If I look at my life with a holy I should say yes to your question if I think of the time when all these things happen. I dare say. Trying to be more heroic than I was wouldn't have worked at all. I ought to have been prepared to follow my conscience much better than I was at the critical moment. But I was not. And you are our man. What I regret most and have regretted ever since is that I let myself be intimidated far too quickly by the good stuff go at my first into rogue ations. If I had been more confident IMO courageous I could have avoided much trouble for myself and for others.
Where Professor Hammond do you think you might have been more heroic than you were. I remember an instance when I was called upon to take the military oath of allegiance. When first the rubbing of petals was read to me. I felt it was quite impossible to take the oath and I said so. Later on I compromised by writing down to the middle military authorities what I should understand by the words of the oath which began. If we were by God and I swear by God that by this oath I should never acknowledge to any human being the right of overriding my conscience
after I declare that I gave way and took the oath as it was demanded. You took the oath of allegiance to Hitler. Yes I did. You compromised. Yes what happened between the instant in which you said you would not take the oath and your decision to take it with shall we say reservations. I think that people like heroes all the time of their life are very rare. While many of us are given the grace of the certain hour of their heroic decision which doesn't last long as long as this force from outward is upon us we can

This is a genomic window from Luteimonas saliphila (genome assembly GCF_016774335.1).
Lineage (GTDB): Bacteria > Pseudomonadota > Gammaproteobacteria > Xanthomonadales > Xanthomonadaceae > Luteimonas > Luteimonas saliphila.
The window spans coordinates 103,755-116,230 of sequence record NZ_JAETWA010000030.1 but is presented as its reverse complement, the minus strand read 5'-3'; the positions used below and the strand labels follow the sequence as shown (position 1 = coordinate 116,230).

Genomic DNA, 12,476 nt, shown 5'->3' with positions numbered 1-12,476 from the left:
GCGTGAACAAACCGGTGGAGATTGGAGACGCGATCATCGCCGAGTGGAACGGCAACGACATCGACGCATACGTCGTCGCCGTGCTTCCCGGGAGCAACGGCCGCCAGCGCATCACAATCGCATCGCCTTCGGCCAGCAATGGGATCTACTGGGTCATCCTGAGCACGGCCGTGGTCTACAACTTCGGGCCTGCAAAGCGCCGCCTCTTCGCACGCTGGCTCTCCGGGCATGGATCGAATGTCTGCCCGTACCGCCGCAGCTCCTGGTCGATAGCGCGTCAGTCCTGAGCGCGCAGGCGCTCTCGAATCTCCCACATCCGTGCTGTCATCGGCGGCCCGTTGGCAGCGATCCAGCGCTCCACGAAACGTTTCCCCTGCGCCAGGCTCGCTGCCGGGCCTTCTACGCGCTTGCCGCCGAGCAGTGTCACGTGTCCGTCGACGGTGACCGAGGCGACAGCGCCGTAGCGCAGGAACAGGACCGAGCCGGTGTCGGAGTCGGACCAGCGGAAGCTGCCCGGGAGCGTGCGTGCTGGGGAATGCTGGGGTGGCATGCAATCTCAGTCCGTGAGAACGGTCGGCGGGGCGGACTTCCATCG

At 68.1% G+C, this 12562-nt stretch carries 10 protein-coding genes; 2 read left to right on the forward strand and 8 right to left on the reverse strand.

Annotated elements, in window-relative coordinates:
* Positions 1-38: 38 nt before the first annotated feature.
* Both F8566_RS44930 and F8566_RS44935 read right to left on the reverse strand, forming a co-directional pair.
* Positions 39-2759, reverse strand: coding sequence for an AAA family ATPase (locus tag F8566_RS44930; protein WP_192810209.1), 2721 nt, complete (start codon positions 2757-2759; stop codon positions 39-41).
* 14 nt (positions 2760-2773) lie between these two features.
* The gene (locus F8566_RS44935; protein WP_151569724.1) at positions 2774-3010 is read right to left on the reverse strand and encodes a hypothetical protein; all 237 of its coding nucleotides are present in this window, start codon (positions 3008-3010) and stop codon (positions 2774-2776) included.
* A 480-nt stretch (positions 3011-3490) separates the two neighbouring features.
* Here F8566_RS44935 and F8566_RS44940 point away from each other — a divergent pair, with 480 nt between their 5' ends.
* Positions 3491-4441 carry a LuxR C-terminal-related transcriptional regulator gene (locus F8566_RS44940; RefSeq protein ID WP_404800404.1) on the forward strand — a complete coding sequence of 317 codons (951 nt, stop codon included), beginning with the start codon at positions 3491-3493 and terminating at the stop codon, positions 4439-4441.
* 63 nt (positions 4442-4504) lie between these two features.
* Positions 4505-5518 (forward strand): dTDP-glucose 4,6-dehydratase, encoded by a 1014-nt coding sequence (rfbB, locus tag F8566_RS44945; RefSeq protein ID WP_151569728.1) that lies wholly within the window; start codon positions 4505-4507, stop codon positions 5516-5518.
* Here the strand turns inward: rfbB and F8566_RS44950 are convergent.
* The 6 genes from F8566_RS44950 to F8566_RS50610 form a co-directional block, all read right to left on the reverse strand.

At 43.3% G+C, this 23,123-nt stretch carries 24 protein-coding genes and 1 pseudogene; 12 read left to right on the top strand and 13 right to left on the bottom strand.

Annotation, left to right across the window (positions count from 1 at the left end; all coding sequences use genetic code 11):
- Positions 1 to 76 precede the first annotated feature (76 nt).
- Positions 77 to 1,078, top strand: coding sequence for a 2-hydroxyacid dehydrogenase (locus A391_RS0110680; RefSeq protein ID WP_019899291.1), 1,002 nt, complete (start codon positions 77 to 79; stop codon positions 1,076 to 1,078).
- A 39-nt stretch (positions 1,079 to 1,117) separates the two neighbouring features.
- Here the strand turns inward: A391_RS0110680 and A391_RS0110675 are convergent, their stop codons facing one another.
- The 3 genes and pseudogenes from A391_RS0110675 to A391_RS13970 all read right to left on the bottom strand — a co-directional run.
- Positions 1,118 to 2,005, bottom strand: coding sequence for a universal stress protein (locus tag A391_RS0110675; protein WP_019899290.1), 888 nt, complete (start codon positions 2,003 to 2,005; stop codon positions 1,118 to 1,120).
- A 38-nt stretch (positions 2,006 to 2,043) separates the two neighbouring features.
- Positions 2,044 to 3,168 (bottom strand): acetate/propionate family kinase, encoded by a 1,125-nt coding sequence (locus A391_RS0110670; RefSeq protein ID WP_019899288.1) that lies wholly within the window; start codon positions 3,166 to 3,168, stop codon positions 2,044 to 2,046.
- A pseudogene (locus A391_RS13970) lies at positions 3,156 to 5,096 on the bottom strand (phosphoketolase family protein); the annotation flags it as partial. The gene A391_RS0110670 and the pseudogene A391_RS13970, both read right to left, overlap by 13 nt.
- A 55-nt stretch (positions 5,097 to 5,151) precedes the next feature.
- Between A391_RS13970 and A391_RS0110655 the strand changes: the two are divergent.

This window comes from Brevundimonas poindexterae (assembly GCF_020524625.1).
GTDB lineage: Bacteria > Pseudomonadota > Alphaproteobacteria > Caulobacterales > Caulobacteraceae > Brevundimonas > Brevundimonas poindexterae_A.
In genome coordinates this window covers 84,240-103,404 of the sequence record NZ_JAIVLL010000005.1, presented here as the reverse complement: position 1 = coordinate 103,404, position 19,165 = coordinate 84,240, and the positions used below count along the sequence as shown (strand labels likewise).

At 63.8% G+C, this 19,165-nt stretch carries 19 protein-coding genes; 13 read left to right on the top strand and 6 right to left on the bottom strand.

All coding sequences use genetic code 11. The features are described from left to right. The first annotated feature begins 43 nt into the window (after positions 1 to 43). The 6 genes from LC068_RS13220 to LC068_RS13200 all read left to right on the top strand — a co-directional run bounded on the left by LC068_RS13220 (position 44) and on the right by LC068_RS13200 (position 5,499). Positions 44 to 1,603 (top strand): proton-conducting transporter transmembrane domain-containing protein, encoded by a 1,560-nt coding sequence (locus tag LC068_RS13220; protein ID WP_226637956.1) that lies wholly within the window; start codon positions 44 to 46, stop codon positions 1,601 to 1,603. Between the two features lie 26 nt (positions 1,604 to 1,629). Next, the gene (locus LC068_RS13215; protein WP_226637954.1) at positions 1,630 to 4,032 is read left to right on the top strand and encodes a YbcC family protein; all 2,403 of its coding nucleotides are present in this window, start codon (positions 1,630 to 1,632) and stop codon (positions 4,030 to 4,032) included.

do things we could never dream of on other days of our life. And so this first day when I was able to say no was one of the days. I'm very thankful for. Later on I came to think of my circle of possible consequences. And I found that this compromise of taking the oath with certain reservations that I had written down to the authorities would be a possible solution of the difficulty. FRAU BEERMANN Bijou to make what now seem to you to be compromises. Oh yes certainly. We all compromised on what we thought mine up on. I put
out the Hitler flag though with reluctance if I could not avoid it I gave the clothes to you. There were many points where we compromised. Were there Professor Harriman were there what we might call fanatical heroes in your acquaintance. I shouldn't like to call the fanatical their way heroes. I remember a friend of ours a Jewish woman who used to live in Munich. She got an opening to go to England as a household help just a quarter of a year before her forty forty fifth birthday which at that time was the outer limit for the English to
let people come in for this purpose. She decided to stay on in Germany because she knew there were so many Jews still in Munich for whom she might be some kind of a help. So he let the moment of opportunity pass. And later on was laid to a Jewish concentration camp in Munich later on. She was transported with her countrymen over to Poland and exterminated. From here man where there are many such persons in Germany. There were some but I wouldn't say there were many were there. Disappointingly few. Unfortunately I think I have to say yes. Would you say from here man that the German people as a